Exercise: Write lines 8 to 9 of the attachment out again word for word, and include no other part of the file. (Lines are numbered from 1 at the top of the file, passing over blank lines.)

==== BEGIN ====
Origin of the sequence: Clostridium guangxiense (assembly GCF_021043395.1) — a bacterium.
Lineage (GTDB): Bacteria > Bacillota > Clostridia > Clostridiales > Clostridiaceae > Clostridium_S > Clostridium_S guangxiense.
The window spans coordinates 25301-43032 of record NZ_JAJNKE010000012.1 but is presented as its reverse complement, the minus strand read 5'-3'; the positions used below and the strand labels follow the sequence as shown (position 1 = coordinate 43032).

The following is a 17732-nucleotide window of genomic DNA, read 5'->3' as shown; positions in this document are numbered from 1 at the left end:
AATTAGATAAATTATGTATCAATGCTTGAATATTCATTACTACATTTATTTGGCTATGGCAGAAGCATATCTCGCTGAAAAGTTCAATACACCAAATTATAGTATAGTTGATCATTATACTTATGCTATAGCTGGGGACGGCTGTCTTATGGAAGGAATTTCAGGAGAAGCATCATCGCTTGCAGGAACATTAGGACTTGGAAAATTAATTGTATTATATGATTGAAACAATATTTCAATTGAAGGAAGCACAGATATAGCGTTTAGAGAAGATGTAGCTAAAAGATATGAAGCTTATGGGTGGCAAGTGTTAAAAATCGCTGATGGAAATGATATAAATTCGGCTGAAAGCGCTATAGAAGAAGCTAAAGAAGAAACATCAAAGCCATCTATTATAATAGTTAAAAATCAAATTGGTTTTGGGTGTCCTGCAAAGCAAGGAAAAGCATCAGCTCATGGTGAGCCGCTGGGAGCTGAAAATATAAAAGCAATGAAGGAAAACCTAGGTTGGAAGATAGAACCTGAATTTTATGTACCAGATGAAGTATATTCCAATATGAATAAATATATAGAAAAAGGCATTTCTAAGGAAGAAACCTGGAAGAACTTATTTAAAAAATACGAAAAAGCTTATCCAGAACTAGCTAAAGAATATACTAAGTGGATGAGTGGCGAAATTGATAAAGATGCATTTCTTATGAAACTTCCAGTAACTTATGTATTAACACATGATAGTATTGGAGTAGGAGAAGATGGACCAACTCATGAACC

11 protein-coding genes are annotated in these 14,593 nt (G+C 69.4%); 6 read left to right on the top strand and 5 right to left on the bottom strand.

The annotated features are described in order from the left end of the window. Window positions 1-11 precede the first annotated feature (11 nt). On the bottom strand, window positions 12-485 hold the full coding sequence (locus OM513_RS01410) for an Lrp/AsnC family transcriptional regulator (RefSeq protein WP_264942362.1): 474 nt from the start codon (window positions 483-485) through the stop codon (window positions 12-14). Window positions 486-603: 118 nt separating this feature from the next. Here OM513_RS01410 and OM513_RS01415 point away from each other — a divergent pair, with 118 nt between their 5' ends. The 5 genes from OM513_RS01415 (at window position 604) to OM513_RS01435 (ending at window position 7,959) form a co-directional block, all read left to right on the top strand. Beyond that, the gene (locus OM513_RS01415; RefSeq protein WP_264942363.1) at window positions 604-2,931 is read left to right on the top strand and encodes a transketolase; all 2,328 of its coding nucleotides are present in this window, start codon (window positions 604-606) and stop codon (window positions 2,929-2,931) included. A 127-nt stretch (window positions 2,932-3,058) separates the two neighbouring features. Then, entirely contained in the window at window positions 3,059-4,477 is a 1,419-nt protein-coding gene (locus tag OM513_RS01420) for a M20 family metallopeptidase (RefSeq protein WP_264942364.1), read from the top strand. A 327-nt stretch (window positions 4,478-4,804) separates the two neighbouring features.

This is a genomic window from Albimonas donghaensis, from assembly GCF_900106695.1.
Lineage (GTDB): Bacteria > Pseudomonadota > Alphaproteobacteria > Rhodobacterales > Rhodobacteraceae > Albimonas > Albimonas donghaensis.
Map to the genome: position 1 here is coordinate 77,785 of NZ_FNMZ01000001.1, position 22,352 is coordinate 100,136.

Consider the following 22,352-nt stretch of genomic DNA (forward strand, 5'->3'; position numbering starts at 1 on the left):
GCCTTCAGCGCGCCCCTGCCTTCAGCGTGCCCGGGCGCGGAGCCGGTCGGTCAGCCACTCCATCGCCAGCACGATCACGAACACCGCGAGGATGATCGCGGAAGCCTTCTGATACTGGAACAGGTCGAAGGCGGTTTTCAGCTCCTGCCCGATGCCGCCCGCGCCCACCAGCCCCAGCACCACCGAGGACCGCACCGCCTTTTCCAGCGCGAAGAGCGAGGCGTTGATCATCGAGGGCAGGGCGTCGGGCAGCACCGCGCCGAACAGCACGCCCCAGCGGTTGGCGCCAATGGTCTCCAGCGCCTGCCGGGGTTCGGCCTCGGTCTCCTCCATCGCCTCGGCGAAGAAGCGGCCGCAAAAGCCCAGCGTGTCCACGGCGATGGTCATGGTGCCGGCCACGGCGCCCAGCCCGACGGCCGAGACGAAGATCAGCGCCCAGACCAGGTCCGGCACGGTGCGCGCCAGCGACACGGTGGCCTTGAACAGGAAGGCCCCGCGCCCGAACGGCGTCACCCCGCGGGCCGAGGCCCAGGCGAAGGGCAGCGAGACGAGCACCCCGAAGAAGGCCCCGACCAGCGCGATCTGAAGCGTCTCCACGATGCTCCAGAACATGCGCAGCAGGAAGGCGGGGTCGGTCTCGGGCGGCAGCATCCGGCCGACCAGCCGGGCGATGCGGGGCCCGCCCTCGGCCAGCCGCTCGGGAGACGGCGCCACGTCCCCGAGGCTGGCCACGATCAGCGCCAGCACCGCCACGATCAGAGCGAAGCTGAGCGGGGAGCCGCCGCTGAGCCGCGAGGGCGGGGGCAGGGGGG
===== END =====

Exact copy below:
This is a genomic window from Albimonas donghaensis, from assembly GCF_900106695.1.
Lineage (GTDB): Bacteria > Pseudomonadota > Alphaproteobacteria > Rhodobacterales > Rhodobacteraceae > Albimonas > Albimonas donghaensis.